Four persons were killed and over 60 injured in firing by security forces on Monday as protesters tried to defy one of the most stringent curfews ever clamped in the Kashmir valley.
The curfew, imposed from Sunday morning across all 10 districts of the Valley, did however, manage to successfully thwart the march to Srinagar’s city centre, Lal Chowk, the separatist All Party Hurriyat Conference had planned. <b1>
Srinagar was turned into a fortress. The surrounding districts were handed over to the army and all roads blocked. Around 50 Hurriyat leaders were arrested, including Syed Ali Geelani and Mirwaiz Umer Farooq, as well as Jammu and Kashmir Liberation Front chief Yasin Malik.
Not even the press was spared with several photographers being beaten up by security forces. Fifteen photographers and reporters had been assaulted on Sunday.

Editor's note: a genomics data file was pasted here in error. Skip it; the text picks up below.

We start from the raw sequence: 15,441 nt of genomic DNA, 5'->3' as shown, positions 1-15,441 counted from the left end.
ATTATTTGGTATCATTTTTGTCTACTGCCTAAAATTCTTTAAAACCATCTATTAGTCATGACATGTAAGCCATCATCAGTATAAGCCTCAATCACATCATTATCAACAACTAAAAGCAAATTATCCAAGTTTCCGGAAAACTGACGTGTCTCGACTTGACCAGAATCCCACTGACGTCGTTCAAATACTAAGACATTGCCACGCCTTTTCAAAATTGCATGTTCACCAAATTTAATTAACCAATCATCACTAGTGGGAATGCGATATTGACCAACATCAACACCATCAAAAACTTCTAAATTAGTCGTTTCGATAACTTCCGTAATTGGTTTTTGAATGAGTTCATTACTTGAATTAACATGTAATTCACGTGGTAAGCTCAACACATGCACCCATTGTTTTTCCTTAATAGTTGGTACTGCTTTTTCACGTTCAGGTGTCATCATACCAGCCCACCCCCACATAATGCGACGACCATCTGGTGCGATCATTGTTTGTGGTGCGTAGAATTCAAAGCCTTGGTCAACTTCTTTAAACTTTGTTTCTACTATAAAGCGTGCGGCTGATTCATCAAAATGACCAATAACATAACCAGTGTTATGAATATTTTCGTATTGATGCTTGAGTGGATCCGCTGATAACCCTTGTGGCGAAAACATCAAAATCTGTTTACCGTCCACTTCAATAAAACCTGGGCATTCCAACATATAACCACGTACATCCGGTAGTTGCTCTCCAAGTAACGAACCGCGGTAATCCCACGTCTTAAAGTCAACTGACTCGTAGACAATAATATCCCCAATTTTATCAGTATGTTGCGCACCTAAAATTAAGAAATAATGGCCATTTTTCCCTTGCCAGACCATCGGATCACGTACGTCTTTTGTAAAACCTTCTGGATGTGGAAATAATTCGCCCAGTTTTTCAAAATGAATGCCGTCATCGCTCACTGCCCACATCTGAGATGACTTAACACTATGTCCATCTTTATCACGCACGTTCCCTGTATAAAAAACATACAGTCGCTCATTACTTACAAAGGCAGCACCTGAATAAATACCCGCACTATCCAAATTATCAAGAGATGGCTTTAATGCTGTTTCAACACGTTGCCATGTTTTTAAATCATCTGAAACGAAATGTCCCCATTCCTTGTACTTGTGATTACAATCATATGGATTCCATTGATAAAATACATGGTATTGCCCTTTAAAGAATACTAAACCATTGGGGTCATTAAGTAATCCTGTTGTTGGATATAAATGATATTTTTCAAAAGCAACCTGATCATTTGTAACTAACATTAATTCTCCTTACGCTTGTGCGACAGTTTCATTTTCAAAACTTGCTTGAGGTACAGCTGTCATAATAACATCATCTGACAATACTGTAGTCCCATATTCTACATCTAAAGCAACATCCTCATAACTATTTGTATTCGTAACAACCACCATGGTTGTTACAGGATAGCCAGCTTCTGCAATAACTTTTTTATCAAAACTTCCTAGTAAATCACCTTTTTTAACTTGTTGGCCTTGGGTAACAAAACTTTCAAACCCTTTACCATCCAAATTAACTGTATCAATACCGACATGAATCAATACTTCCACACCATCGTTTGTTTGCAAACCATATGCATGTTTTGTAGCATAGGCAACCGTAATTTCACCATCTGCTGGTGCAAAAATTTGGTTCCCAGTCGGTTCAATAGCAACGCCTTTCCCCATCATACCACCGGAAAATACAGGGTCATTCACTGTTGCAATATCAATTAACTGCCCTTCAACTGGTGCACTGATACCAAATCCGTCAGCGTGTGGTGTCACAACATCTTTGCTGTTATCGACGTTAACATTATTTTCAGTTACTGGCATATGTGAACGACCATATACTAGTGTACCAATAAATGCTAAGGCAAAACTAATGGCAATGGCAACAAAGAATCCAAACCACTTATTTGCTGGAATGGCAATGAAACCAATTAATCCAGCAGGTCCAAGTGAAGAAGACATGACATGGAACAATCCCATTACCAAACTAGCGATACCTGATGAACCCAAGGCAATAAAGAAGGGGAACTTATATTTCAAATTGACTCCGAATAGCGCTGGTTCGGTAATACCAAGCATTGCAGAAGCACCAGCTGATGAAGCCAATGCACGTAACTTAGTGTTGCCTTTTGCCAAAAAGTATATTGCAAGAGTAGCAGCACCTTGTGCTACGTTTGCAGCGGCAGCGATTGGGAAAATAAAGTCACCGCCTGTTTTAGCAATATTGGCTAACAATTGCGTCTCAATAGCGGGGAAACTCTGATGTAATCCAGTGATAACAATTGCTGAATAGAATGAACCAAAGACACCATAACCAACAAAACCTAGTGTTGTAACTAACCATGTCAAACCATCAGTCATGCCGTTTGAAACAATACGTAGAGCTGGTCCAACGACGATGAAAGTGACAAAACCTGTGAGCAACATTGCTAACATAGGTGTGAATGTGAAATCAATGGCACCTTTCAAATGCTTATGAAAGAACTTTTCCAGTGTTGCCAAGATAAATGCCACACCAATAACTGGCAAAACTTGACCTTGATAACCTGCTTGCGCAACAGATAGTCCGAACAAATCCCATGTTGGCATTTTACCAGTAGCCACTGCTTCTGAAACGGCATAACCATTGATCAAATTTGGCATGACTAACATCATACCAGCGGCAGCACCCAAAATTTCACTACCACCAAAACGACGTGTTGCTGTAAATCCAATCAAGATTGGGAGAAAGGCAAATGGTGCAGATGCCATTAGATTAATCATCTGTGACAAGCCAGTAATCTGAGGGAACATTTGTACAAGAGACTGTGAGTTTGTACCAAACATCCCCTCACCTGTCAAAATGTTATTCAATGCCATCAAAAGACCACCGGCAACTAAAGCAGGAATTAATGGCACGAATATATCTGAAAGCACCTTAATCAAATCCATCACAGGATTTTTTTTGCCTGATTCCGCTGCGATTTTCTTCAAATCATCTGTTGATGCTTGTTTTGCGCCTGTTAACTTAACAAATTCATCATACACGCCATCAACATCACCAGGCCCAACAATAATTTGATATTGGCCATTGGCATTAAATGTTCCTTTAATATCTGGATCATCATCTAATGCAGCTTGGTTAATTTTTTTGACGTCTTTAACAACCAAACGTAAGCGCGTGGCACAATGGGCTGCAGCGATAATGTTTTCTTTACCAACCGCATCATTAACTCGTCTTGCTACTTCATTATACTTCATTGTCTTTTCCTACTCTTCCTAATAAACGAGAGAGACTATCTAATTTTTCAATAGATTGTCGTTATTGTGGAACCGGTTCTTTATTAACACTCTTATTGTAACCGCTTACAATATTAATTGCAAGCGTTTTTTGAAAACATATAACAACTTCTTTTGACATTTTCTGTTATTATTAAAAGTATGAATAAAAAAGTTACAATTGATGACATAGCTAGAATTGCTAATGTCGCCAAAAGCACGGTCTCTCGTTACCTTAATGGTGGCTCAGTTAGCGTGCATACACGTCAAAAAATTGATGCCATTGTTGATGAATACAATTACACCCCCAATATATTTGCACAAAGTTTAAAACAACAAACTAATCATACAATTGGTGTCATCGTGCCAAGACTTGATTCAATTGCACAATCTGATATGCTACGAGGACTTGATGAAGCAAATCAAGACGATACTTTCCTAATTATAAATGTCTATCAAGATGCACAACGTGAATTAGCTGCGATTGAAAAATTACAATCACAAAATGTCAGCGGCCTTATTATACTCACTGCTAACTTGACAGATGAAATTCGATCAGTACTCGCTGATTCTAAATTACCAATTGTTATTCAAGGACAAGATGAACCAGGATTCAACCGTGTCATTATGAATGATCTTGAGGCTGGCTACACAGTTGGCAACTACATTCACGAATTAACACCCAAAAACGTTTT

All the local TV news channels were barred from broadcasting news or current affairs programmes. The channels in protest shut down altogether. Newspapers too chose not to come out on Monday, as it would have been impossible to distribute them.
“Even editors are not being issued curfew passes,” said Jeelani Qadri, editor of the Urdu daily Afaq. “We can’t reach office. Nor are the passes that were issued earlier to reporters being honoured.”
One person was killed at Narbal in Budgam district, two others at Pulwama in South Kashmir, while a woman was killed at Handwara.
“We have seen worse days in the 1990s and longer curfews”, said Abdul Rahman Bhat, a retired teacher. “But even at the worst of times, earlier restrictions were limited to specific areas. Even if entire Srinagar was under curfew — which too was rare — at least villages around were spared. This is the first time we’ve blanket curfew across the Valley.”